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"I saw it coming. I knew instantly that it was going to get us, to reach our camp. I knew, looking at it, that it also had the potential to…kill all of us in the camp; it was so huge and fast."
- Rachel Tullet, Everest ER

On April 25, 2015, Nepal was struck by a 7.8 magnitude earthquake, causing widespread destruction across the country. This earthquake also triggered a massive avalanche, which swept across Everest Base Camp. The avalanche caused devastation, damage, and injury across the camp.

The Everest ER medical clinic has been running at Mt Everest Base Camp since 2003, established by Dr. Luanne Freer. The clinic runs in association with the Himalayan Rescue Association, a Nepali NGO. This tent clinic provides health care to all those on the mountain, with funds from consultations with western climbers used to subsidise costs of health care to Sherpas and Nepalis working at Everest Base Camp.

In 2015, Everest ER was staffed by volunteer doctors Rachel Tullet and Megan Walmsley.

Rachel, 34, from the UK and based in Christchurch, New Zealand, works in the fields of emergency and wilderness medicine. Meg, 33, is from Australia and works in anesthesiology. Both were working at the Everest ER clinic at the time the avalanche struck. The avalanche hit the section of base camp where the clinic was located, wiping out their personal, dining and kitchen tents, and severely damaging the medical tent.

"A blast of wind, snow, ice and other debris swept through the clinic. The clinic walls were torn apart, the tent poles twisted and bent, the medicines were blasted out of their drawers and the clinic filled with snow," says Walmsley.

The Everest ER team and many others battled challenging conditions to provide medical assistance to over 80 patients following the avalanche, including 25 with serious to life-threatening injuries,

While the Everest ER team has received much praise for their heroic actions at the camp, they quickly defer the praise to the team around them that formed a community to provide this care.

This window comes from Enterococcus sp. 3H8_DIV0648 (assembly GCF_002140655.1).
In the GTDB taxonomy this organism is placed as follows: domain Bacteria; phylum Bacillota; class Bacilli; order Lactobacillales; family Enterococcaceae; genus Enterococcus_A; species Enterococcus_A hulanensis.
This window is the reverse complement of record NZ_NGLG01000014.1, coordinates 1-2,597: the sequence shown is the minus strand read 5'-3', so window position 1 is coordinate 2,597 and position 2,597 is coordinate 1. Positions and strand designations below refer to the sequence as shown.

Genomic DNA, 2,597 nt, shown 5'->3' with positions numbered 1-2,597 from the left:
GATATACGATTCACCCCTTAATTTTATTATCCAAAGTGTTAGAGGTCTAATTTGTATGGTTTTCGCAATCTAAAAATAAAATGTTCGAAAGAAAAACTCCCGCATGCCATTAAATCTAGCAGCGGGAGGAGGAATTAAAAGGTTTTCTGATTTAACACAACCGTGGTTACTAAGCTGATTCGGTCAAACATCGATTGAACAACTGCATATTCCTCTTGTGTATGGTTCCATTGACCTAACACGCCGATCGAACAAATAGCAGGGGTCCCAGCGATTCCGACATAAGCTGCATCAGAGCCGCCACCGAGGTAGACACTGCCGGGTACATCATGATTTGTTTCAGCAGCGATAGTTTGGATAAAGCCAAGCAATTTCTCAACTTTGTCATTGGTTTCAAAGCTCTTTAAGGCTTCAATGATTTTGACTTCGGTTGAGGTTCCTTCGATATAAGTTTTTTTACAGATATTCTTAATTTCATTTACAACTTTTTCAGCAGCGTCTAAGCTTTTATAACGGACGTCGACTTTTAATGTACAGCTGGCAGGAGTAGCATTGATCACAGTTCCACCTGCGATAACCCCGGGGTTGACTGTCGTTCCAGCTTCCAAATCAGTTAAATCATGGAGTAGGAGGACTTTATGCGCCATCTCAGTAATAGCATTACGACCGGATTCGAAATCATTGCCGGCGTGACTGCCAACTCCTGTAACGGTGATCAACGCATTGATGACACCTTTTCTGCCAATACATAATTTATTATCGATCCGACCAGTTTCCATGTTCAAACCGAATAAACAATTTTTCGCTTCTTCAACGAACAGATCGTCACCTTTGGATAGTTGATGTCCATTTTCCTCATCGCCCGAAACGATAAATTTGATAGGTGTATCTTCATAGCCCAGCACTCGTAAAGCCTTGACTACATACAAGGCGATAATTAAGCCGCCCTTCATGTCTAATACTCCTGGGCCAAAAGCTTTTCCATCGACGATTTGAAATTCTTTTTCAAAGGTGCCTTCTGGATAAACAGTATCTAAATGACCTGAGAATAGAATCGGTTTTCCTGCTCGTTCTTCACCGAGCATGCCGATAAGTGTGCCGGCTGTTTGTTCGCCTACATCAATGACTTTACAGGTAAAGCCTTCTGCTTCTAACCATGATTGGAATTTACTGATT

Tullet says, "I just want to make it so clear that my story made it into the papers, but that was by no means extraordinary amongst other people's tales there, too. So, I think it's an enormous reflection on the strength and skills of our international community at Base Camp, in particular those of the expedition leaders, mountain guides, doctors and sherpas working there. In the face of such a tragedy, they could pull together and work so hard and work with us to save lives. So it was an absolute privilege to work there."

Rachel, who was thrown against a rock when the avalanche hit, suffered an injury to her knee. She would later stitch up her own leg but only after she, Meg, and others had helped all the others who had suffered injuries.

"It was enough to make it challenging to walk around... but honestly, I was so relieved to have come through that with relatively minor injuries on the scale of what everyone else went through."

We are humbled and honored to have Rachel and Meg speak of their experience - which they briefly shared on the Everest ER Facebook page - at our annual Summer Conference in Breckenridge, Colorado, July 10 - 15. Tullet and Walmsley's talk will focus on describing the avalanche, the immediate aftermath, disaster triage and practicalities of managing patients in this environment, as well as the personal challenges of being in and working in a disaster. Rachel has since returned to Nepal and also will provide an update on the current situation there. Their talk will be followed by a panel discussion featuring Rachel, Meg, Luanne and Doctor Paul Auerbach, cofounder of the WMS.